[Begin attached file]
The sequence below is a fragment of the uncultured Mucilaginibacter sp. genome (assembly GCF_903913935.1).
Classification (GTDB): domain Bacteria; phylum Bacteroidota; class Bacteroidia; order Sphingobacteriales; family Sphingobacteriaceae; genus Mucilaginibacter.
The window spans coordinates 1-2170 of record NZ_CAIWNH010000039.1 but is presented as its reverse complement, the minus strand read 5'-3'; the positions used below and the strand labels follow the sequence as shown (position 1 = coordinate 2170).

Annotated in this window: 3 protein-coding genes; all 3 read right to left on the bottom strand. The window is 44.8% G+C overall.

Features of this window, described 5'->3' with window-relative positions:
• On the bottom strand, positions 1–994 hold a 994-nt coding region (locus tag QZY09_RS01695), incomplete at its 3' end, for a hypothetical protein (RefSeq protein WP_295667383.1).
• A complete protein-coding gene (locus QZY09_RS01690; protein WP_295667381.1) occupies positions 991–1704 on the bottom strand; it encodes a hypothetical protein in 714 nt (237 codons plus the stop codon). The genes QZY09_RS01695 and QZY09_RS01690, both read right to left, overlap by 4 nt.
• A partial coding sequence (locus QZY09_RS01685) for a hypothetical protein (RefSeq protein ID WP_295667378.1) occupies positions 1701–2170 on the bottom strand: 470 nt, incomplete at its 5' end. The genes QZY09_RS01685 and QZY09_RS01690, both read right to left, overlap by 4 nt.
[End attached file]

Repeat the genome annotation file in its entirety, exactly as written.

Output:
The sequence below is a fragment of the uncultured Mucilaginibacter sp. genome (assembly GCF_903913935.1).
Classification (GTDB): domain Bacteria; phylum Bacteroidota; class Bacteroidia; order Sphingobacteriales; family Sphingobacteriaceae; genus Mucilaginibacter.
The window spans coordinates 1-2170 of record NZ_CAIWNH010000039.1 but is presented as its reverse complement, the minus strand read 5'-3'; the positions used below and the strand labels follow the sequence as shown (position 1 = coordinate 2170).

Annotated in this window: 3 protein-coding genes; all 3 read right to left on the bottom strand. The window is 44.8% G+C overall.

Features of this window, described 5'->3' with window-relative positions:
• On the bottom strand, positions 1–994 hold a 994-nt coding region (locus tag QZY09_RS01695), incomplete at its 3' end, for a hypothetical protein (RefSeq protein WP_295667383.1).
• A complete protein-coding gene (locus QZY09_RS01690; protein WP_295667381.1) occupies positions 991–1704 on the bottom strand; it encodes a hypothetical protein in 714 nt (237 codons plus the stop codon). The genes QZY09_RS01695 and QZY09_RS01690, both read right to left, overlap by 4 nt.
• A partial coding sequence (locus QZY09_RS01685) for a hypothetical protein (RefSeq protein ID WP_295667378.1) occupies positions 1701–2170 on the bottom strand: 470 nt, incomplete at its 5' end. The genes QZY09_RS01685 and QZY09_RS01690, both read right to left, overlap by 4 nt.